Lujan Grisham would bring a variety of executive, administrative, and legislative experiences to the ticket.  As former Secretary of Health for New Mexico, she has a nuanced understanding of health care and social services—which may be particularly useful as America grapples with the COVID-19 pandemic.  She served as a U.S. Representative from 2012 to 2018, where she was Chair of the Congressional Hispanic Caucus and dealt with the range of domestic and foreign policy issues.  Lujan Grisham’s dynamic presence would also complement Biden’s low-key manner: she is an engaging public speaker who comes across as knowledgeable, energetic, and passionate. 

As Governor, Lujan Grisham has demonstrated her leadership capacities and her ability to unify the moderate and progressive wings of the Democratic Party.  During her first year, she signed progressive legislation on renewable energy, gun safety, labor rights, and minimum wagesLujan Grisham has a 59 percent approval rating as Governor.  She has received national praise for her handling of the COVID-19 pandemic in New Mexico.  Such leadership is important to Biden: he has emphasized that he wants a VP who is “ready to be President on day one.”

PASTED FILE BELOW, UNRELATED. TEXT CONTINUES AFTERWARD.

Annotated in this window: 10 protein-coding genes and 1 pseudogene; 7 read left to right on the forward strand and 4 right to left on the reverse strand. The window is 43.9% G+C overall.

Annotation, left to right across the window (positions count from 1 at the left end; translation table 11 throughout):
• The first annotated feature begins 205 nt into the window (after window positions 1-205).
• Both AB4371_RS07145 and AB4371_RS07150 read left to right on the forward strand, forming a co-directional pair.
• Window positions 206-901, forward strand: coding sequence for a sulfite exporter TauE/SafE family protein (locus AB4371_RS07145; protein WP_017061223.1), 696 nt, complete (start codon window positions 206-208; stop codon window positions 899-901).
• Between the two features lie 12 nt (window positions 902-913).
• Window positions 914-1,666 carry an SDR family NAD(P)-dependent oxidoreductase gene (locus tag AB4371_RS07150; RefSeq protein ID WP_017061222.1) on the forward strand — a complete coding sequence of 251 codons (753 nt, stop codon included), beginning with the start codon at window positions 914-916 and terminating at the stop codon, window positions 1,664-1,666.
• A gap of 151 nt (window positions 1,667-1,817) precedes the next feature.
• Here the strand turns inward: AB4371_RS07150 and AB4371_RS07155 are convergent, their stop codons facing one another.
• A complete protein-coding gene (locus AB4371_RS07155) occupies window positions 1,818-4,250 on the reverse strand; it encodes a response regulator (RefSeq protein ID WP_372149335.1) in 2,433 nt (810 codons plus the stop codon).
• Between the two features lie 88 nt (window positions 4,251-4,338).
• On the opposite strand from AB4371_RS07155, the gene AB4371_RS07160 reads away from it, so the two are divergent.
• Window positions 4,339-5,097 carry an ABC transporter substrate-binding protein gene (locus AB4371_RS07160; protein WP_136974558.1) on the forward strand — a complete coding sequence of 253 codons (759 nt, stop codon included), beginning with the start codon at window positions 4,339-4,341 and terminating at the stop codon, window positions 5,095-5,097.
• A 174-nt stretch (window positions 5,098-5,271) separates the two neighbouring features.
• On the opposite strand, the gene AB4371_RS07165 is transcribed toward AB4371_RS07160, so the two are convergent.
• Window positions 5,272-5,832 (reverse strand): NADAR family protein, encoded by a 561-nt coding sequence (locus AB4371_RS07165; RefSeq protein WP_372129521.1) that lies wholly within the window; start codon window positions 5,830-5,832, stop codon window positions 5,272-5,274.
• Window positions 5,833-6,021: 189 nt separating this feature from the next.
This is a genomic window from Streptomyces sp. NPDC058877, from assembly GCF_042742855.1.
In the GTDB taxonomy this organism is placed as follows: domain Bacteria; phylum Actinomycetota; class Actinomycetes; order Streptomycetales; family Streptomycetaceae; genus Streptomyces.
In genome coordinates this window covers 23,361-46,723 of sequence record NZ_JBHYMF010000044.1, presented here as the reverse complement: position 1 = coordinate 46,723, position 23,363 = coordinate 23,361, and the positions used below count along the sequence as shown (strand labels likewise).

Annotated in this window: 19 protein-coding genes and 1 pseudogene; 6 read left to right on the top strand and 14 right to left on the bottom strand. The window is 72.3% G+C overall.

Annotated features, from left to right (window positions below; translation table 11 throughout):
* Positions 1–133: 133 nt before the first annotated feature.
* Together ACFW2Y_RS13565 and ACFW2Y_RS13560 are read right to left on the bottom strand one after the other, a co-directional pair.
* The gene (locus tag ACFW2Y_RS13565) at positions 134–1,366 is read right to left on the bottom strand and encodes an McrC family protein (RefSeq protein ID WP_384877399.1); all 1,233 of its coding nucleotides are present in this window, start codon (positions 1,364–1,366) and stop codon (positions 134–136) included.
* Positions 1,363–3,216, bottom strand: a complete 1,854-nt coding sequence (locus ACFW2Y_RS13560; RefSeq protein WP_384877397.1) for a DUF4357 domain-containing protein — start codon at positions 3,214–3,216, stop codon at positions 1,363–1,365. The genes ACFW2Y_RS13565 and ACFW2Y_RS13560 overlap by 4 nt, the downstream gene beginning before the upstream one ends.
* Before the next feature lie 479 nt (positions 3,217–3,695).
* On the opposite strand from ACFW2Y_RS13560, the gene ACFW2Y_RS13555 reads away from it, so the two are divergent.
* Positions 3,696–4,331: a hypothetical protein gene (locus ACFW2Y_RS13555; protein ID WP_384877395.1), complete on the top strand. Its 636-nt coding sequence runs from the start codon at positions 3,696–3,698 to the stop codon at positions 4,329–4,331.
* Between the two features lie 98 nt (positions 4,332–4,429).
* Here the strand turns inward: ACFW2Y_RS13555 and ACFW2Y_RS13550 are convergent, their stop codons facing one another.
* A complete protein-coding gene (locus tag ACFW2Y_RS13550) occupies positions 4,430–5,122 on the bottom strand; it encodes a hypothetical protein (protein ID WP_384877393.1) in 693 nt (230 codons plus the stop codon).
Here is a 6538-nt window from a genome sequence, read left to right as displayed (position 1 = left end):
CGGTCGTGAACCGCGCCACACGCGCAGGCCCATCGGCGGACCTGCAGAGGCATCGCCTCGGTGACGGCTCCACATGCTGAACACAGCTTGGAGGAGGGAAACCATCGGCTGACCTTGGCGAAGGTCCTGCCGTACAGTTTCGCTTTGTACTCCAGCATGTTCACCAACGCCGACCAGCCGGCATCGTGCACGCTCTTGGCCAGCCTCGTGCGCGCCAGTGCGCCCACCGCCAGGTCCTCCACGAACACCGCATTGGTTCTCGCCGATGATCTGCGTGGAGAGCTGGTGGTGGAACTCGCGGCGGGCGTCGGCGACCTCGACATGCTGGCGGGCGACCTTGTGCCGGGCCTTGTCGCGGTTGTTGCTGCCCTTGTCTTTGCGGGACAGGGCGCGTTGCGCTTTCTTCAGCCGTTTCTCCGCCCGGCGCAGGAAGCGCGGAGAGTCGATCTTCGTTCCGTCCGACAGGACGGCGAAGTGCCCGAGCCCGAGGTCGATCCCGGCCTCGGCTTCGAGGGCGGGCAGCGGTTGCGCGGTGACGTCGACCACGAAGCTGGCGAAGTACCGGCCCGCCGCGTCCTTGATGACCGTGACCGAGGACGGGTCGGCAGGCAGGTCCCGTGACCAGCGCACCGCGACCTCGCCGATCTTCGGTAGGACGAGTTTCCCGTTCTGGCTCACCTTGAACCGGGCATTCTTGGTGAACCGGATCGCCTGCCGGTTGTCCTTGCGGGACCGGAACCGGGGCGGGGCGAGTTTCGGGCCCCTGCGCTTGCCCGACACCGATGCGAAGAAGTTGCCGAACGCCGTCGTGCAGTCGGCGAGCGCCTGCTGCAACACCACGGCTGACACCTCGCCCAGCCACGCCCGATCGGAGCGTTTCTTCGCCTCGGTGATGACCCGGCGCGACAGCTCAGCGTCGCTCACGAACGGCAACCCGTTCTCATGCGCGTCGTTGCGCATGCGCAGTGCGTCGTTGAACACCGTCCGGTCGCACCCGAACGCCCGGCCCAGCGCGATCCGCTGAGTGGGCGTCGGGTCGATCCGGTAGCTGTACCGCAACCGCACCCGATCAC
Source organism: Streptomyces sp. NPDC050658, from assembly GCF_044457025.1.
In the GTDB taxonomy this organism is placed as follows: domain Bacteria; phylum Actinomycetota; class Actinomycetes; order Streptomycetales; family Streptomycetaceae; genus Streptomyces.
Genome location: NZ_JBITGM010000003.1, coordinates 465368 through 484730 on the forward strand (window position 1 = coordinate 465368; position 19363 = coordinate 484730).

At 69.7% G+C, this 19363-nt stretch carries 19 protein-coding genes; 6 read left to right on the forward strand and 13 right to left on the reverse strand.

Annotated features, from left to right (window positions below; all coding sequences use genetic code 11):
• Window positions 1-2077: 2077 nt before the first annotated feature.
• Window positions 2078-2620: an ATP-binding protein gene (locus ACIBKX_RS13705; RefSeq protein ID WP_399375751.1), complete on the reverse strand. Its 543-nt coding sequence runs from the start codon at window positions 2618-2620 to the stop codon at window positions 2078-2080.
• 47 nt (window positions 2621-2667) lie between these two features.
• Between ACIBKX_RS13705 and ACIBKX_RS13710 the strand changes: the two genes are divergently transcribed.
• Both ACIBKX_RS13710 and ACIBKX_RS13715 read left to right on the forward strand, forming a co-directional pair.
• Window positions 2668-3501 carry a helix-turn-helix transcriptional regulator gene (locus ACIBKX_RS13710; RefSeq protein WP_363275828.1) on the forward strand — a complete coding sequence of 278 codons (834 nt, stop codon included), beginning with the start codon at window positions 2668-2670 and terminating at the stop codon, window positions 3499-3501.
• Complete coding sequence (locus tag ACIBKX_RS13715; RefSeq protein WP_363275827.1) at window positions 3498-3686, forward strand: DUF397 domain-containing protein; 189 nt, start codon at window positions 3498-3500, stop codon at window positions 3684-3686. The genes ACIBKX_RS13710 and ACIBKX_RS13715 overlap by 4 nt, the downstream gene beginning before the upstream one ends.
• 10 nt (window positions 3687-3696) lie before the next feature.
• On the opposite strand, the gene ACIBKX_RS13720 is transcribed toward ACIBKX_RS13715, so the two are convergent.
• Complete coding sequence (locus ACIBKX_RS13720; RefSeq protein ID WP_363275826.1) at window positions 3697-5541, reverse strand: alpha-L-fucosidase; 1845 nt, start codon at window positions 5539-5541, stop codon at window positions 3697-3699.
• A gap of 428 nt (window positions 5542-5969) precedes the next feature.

All of the VP candidates could make good leaders and have the potential to run for President.  But contrary to popular belief, the Vice Presidency has not historically been a great stepping stone to the Presidency.  More often than not, voters want a change from past administrations.  In the last 60 years, only one of four sitting VPs who ran for President was successful: George H.W. Bush in 1988.  The other three lost: Richard Nixon in 1960; Hubert Humphrey in 1968; and Al Gore in 2000.  Nixon did win the Presidency in 1968, eight years after leaving the VP office—but he actually defeated the sitting VP, Humphrey.  Walter Mondale also lost in 1984, four years after leaving the Vice Presidency.  Gerald Ford, who was initially VP and became President after Nixon’s resignation, lost as an incumbent to Jimmy Carter.  And even George H.W. Bush lost his re-election bid in 1992.  Overall, since 1960, sitting or former Vice Presidents have lost six of nine presidential elections.  Biden is trying to be the exception rather than the rule.